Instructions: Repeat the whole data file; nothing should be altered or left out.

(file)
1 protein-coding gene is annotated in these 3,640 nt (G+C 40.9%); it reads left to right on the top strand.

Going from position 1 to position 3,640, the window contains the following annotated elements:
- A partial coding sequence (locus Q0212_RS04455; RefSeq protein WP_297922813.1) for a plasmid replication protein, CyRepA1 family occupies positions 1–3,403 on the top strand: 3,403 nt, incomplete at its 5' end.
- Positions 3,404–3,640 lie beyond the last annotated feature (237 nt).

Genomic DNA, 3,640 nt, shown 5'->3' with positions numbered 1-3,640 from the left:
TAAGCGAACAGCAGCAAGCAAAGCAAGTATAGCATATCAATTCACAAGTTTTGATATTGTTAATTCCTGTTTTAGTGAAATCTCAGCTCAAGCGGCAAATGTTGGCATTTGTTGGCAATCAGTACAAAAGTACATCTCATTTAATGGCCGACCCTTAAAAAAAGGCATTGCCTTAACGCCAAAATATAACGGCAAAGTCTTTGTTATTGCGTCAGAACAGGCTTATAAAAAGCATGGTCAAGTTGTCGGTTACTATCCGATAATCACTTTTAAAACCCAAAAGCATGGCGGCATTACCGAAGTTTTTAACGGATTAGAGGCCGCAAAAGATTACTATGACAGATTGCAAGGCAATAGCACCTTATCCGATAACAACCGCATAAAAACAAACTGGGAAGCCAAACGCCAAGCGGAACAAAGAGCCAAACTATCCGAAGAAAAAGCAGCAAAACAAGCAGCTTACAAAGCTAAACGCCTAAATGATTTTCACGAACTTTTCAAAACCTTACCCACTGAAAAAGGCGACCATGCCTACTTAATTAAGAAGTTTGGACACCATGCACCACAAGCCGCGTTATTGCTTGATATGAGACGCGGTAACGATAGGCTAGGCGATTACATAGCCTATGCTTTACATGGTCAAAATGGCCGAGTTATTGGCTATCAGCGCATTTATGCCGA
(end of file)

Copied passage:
1 protein-coding gene is annotated in these 3,640 nt (G+C 40.9%); it reads left to right on the top strand.

Going from position 1 to position 3,640, the window contains the following annotated elements:
- A partial coding sequence (locus Q0212_RS04455; RefSeq protein WP_297922813.1) for a plasmid replication protein, CyRepA1 family occupies positions 1–3,403 on the top strand: 3,403 nt, incomplete at its 5' end.
- Positions 3,404–3,640 lie beyond the last annotated feature (237 nt).

Genomic DNA, 3,640 nt, shown 5'->3' with positions numbered 1-3,640 from the left:
TAAGCGAACAGCAGCAAGCAAAGCAAGTATAGCATATCAATTCACAAGTTTTGATATTGTTAATTCCTGTTTTAGTGAAATCTCAGCTCAAGCGGCAAATGTTGGCATTTGTTGGCAATCAGTACAAAAGTACATCTCATTTAATGGCCGACCCTTAAAAAAAGGCATTGCCTTAACGCCAAAATATAACGGCAAAGTCTTTGTTATTGCGTCAGAACAGGCTTATAAAAAGCATGGTCAAGTTGTCGGTTACTATCCGATAATCACTTTTAAAACCCAAAAGCATGGCGGCATTACCGAAGTTTTTAACGGATTAGAGGCCGCAAAAGATTACTATGACAGATTGCAAGGCAATAGCACCTTATCCGATAACAACCGCATAAAAACAAACTGGGAAGCCAAACGCCAAGCGGAACAAAGAGCCAAACTATCCGAAGAAAAAGCAGCAAAACAAGCAGCTTACAAAGCTAAACGCCTAAATGATTTTCACGAACTTTTCAAAACCTTACCCACTGAAAAAGGCGACCATGCCTACTTAATTAAGAAGTTTGGACACCATGCACCACAAGCCGCGTTATTGCTTGATATGAGACGCGGTAACGATAGGCTAGGCGATTACATAGCCTATGCTTTACATGGTCAAAATGGCCGAGTTATTGGCTATCAGCGCATTTATGCCGA